The only candidate for the job of leading the LSU System told faculty Friday that he supports tenure, which protects jobs but has been under fire at some universities.
F. King Alexander also said he did not know if tuition would increase at LSU under his watch. Alexander said tuition is a complex issue with a lot of variables.
The LSU Board of Supervisors earlier this week named Alexander, who is currently the president of California State University at Long Beach, as its candidate for president/chancellor to run the LSU Ssystem and the Baton Rouge flagship campus. The LSU system is made up of four academic campuses; a law school; agricultural center; a biomedical research center; two health science centers; and 10 public hospitals and related outpatient clinics around the state.
The LSU board has not begun speaking to him in earnest about a contract, Alexander said. He refused to say how much money he would seek.
Alexander came to Baton Rouge on Thursday and spoke to students. On Friday he spent an 1 hour and 40 minutes answering questions from the faculty.
Some LSU faculty challenged Alexander’s academic credentials.
Alexander said he ran a research program at the University of Illinois and was offered tenure there.
“You simply can’t be a great teacher without conducting research,” Alexander told about 80 members in the audience and 150 watchers online.
“My research drove my agenda and my itinerary in the classroom,” Alexander said, adding that he still conducts research and still publishes on higher education financing.
Alexander said tenure protects research.
Several state universities — Minnesota, Wisconsin and Iowa, for instance — have challenged the need for tenure, a protection that makes it very hard to fire professors.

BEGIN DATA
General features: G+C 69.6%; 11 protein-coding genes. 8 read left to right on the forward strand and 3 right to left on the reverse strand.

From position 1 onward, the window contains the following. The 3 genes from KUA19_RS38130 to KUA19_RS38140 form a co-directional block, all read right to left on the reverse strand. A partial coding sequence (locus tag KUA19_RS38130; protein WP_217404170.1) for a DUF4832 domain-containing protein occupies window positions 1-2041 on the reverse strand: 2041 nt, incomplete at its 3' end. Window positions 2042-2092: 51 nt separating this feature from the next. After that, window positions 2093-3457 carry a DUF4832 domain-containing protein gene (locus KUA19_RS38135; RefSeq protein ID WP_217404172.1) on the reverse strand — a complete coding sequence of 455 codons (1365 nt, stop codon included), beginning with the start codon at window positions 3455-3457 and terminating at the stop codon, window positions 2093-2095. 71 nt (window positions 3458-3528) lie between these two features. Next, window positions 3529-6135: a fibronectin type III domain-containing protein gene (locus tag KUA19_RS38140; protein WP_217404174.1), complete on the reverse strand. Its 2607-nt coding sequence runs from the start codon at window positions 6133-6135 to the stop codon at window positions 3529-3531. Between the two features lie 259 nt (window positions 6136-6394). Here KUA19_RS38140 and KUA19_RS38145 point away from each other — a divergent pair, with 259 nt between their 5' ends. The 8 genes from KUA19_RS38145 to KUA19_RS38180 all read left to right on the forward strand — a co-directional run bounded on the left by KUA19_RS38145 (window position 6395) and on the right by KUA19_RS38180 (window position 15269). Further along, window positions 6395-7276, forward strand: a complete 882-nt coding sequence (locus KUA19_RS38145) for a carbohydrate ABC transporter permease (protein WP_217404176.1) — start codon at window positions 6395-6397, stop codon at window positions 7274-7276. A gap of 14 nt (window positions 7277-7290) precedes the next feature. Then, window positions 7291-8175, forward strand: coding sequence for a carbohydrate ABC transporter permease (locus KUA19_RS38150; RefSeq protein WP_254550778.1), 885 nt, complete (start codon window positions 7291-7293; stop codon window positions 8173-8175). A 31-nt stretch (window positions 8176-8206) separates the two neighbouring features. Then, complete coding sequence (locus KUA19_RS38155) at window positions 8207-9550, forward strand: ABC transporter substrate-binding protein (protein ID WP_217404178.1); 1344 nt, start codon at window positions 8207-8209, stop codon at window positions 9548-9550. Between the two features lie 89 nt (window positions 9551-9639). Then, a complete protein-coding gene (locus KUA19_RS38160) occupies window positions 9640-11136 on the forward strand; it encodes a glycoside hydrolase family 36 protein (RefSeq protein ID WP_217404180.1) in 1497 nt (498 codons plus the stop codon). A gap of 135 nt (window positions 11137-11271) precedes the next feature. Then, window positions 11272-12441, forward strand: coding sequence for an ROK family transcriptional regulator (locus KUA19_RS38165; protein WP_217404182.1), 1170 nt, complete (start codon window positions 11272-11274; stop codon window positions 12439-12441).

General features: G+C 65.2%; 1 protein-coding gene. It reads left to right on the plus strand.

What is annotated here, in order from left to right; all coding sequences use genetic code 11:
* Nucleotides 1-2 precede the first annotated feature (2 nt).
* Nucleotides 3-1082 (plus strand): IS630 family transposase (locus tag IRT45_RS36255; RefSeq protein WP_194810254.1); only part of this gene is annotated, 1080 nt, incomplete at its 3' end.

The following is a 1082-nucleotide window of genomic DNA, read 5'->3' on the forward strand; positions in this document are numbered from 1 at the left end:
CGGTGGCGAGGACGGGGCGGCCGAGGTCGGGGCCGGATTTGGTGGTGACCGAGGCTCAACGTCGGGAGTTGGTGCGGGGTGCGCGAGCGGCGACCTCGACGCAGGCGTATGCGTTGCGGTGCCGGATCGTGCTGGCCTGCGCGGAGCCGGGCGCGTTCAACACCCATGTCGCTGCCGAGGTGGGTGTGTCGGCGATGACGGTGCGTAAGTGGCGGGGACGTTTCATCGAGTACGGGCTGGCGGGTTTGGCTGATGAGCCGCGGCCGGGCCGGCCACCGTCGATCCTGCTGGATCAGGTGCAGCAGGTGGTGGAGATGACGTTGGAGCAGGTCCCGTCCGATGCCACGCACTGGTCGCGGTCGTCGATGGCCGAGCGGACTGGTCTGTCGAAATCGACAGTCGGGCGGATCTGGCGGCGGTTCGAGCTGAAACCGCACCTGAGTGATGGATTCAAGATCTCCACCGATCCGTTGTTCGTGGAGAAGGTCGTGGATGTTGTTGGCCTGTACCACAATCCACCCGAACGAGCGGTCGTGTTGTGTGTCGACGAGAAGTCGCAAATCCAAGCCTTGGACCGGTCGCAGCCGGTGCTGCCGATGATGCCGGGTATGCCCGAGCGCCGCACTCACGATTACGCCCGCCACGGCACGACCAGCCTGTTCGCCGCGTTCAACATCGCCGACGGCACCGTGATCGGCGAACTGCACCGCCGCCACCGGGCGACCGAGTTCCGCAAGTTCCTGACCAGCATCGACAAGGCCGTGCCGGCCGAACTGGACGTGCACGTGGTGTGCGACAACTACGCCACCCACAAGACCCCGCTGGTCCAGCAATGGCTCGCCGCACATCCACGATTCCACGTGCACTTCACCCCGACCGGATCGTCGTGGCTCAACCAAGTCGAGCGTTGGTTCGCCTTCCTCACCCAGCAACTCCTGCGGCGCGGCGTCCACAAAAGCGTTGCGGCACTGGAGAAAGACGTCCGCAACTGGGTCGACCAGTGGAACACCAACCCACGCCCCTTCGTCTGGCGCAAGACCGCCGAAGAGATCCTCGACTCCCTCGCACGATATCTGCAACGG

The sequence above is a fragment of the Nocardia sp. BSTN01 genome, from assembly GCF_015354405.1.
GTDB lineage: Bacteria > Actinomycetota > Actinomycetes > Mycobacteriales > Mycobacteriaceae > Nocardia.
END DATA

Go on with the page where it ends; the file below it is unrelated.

“The beauty of tenure is that it protects our faculty from external pressures. And when people say tenure needs to be eliminated, I can cite many examples of where intrusion from the outside tried to limit many of our faculty to conduct invaluable research,” Alexander said.
But some professors see tenure as an entitlement and that feeds those who want to eliminate the job protection.
Tammy Dugas said she came from Shreveport to ask questions on behalf of faculty and staff at the LSU Medical School there. She said employees were concerned about their futures as LSU moves to privatize the public hospital in Shreveport, which provides funding and training for medical students.
“The comment from one of my faculty was ‘Save us,’ ” Dugas said.
Alexander said he did not know enough specifics of the structure and financing to comment. “I am still out of the loop,” Alexander said.
Alexander lunched with chancellors from other LSU campuses and visited with Gov. Bobby Jindal on Thursday. He was expected to watch the baseball game between LSU and Auburn on Friday night.
During his time at CSU Long Beach, graduation rates improved to about 9,000 degrees awarded each year. He organized the funding — partially using federal stimulus dollars — to build a $110 million Hall of Science during the height of the recession.